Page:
1. Listen to your wandering mind and find a theme
  2. Set an intention or focal point for the wandering mind
  3. Check in again and again; reset when the theme changes

This may be new to you; possibly a little foreign. That’s okay! It is just like anything else, the more you practice the easier it becomes. It doesn’t have to be that deep. You could offer the intention of focus when working on a complicated task or energy when you are on that last mile of your run. It doesn’t have to be deep. Here is the fun part, you are in control! We don’t have a lot of control over some things, but your brain is in your control and yours alone. If you have a hard time coming up with a word look for a phrase or a quote that really jives with you. As you get started in this process it can be difficult to find that word that is going to speak to you. So, here is a list of intentions and matching quotes that I find myself going back to. These words may move you in a completely different direction than it does for me, that is what is beautiful about language. Interpret it however you need it.

  • Courage; “If it’s both terrifying and amazing, you should definitely pursue it.” -Erada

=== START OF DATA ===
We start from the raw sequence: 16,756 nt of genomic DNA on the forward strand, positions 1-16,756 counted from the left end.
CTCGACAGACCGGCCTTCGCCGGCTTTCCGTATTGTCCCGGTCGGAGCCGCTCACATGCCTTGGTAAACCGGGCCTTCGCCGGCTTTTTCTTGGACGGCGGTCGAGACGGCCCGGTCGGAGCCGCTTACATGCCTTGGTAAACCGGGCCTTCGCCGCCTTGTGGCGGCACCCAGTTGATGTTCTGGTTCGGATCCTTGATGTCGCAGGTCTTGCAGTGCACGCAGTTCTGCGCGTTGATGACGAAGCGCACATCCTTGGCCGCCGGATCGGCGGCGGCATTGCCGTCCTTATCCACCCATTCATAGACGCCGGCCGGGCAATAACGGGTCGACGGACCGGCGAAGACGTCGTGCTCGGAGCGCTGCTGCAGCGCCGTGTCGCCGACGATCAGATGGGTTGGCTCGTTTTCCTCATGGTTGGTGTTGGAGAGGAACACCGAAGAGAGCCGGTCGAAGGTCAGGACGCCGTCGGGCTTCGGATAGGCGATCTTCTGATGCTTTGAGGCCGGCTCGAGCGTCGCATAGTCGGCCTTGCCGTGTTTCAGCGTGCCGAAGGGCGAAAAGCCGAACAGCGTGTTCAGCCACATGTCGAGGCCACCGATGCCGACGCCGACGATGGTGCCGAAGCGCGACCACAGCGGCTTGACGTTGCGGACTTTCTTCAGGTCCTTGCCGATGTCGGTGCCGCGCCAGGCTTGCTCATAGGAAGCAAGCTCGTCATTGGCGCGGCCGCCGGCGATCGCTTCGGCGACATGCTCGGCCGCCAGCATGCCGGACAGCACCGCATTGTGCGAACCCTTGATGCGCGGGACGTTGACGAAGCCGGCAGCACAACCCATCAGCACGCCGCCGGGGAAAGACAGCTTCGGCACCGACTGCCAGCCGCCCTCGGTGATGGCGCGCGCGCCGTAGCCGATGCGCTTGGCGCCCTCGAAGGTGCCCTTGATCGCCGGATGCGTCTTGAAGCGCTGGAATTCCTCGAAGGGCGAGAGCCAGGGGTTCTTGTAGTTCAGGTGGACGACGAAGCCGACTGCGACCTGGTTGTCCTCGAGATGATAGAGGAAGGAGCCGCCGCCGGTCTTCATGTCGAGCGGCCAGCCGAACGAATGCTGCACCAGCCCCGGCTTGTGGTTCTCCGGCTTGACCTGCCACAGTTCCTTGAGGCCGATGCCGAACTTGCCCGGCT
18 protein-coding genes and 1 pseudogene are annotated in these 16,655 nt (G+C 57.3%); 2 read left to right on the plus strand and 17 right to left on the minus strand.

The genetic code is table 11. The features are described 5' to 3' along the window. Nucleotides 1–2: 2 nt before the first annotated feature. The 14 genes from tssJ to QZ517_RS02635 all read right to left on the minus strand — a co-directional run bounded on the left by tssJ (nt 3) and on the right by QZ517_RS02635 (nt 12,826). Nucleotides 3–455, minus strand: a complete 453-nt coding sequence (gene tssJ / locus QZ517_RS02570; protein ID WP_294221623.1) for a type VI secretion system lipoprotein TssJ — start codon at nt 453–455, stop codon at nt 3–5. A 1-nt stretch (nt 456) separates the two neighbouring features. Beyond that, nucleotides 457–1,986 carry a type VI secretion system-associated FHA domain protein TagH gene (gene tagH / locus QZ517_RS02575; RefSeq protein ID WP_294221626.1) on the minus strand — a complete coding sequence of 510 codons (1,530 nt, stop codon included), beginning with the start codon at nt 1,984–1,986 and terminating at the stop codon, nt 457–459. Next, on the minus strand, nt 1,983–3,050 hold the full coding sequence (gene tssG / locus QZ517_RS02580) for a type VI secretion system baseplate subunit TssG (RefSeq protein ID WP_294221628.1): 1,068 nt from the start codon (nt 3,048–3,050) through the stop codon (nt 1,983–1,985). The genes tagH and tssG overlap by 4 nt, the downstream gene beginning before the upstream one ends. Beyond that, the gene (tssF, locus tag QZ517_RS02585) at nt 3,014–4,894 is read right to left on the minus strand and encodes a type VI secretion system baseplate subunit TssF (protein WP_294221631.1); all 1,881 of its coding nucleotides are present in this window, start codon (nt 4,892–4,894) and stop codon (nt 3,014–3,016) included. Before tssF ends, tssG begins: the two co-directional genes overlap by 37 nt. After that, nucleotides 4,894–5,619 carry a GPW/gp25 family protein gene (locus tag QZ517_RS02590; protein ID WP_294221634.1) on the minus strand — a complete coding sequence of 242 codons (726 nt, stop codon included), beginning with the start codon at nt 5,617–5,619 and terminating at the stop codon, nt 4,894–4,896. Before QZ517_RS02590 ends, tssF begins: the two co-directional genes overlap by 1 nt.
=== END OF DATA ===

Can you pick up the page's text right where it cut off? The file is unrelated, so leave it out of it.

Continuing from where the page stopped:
• Wonder; “Wonder is the beginning of wisdom.” -Socrates
  • Patience; “I have seen many storms in my life. Most storms have caught me by surprise, so I had to learn very quickly to look further and understand that I am not capable of controlling the weather, to exercise the art of patience and to respect the fury of nature.” -Paulo Coelho
  • Focus; “Concentrate all your thoughts upon the work at hand. The sun’s rays do not burn until brought to a focus.” -Alexander Graham Bell
  • Creativity; “You can’t use up creativity. The more you use, the more you have.” -Maya Angelou
  • Grace; “When Grace moves in…guilt moves out.” -Max Lucado
  • Gratitude; “Gratitude will shift you to a higher frequency, and you will attract much better things.” -Rhonda Byrne
  • Peace; “Holding onto anger is like grasping a hot coal with the intent of throwing it at someone else; you are the one who gets burned.” -Buddha
  • Joy; “Ever since happiness heard your name, it has been running through the streets trying to find you.” -Hafez

Take some time today to try out this intention thing. You may find you like it, possibly even love it! Intentions get me through my days. They allow control and sometimes in this messy world a little bit of control is all we need. Always remember that new things take time, if it doesn’t come naturally that is to be expected. Reach out if you have questions and let me know how it works out!